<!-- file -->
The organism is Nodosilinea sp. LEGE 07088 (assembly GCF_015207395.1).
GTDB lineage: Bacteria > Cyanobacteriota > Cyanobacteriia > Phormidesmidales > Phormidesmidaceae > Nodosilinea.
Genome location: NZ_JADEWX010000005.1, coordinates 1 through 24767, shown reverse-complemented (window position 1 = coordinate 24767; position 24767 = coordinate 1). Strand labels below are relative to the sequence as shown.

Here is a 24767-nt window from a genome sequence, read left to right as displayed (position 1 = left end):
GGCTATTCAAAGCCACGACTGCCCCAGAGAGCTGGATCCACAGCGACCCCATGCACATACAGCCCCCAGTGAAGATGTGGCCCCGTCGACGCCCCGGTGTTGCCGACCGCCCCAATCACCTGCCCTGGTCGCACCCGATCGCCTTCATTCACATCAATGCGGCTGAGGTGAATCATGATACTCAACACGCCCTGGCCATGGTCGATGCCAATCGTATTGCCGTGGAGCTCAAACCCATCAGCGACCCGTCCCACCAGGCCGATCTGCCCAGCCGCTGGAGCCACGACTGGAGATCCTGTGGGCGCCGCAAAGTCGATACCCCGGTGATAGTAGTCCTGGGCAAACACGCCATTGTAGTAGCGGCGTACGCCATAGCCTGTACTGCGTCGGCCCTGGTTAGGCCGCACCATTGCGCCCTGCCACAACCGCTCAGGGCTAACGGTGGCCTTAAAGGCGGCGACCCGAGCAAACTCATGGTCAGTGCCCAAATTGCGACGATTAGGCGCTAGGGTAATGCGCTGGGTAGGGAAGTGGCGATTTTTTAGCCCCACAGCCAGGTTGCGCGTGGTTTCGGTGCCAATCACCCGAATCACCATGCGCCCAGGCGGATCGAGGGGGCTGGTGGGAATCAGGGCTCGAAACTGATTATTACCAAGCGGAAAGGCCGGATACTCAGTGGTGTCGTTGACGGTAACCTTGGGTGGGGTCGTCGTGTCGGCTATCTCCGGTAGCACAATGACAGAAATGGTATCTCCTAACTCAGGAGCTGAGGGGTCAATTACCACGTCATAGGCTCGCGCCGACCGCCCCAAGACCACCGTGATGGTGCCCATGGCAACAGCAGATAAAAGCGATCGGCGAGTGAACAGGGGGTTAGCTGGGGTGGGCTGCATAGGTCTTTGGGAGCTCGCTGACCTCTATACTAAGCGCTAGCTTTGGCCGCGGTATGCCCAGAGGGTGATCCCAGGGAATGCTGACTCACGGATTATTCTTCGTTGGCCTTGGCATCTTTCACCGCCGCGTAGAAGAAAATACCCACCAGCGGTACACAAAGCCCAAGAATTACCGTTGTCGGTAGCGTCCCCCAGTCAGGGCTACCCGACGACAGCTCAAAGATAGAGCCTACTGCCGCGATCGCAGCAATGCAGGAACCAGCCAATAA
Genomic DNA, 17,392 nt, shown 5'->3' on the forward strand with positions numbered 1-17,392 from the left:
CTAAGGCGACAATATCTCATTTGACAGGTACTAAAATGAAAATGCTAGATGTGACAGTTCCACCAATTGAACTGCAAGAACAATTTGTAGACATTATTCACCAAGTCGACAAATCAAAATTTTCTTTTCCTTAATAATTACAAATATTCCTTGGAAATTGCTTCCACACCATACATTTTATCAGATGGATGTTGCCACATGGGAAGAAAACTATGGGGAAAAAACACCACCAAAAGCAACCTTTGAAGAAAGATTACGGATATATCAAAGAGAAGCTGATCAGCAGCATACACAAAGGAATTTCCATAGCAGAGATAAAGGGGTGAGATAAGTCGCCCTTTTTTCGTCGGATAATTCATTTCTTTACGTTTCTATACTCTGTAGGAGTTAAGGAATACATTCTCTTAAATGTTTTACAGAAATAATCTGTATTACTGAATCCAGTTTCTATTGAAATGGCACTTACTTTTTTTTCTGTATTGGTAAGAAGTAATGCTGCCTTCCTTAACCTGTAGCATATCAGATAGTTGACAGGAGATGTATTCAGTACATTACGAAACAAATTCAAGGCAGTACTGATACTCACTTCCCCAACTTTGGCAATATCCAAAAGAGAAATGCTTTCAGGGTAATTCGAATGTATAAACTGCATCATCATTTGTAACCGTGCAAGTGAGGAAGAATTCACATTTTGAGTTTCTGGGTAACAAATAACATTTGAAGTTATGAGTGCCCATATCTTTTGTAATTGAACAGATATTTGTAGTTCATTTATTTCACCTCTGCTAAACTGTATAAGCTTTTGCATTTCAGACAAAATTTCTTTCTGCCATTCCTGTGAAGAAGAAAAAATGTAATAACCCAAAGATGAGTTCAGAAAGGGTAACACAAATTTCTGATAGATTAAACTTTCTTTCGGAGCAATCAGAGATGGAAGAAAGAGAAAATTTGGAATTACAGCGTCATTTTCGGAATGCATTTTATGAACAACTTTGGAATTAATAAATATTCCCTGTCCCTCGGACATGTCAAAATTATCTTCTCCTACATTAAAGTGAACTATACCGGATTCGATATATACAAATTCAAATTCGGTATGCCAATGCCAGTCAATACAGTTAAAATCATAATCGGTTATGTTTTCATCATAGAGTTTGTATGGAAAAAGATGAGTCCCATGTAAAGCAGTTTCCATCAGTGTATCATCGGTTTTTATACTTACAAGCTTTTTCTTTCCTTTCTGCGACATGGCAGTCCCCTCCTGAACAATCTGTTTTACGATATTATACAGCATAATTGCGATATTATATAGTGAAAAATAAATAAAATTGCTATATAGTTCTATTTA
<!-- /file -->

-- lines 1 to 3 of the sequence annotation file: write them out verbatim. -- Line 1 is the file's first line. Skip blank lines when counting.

The organism is Nodosilinea sp. LEGE 07088 (assembly GCF_015207395.1).
GTDB lineage: Bacteria > Cyanobacteriota > Cyanobacteriia > Phormidesmidales > Phormidesmidaceae > Nodosilinea.
Genome location: NZ_JADEWX010000005.1, coordinates 1 through 24767, shown reverse-complemented (window position 1 = coordinate 24767; position 24767 = coordinate 1). Strand labels below are relative to the sequence as shown.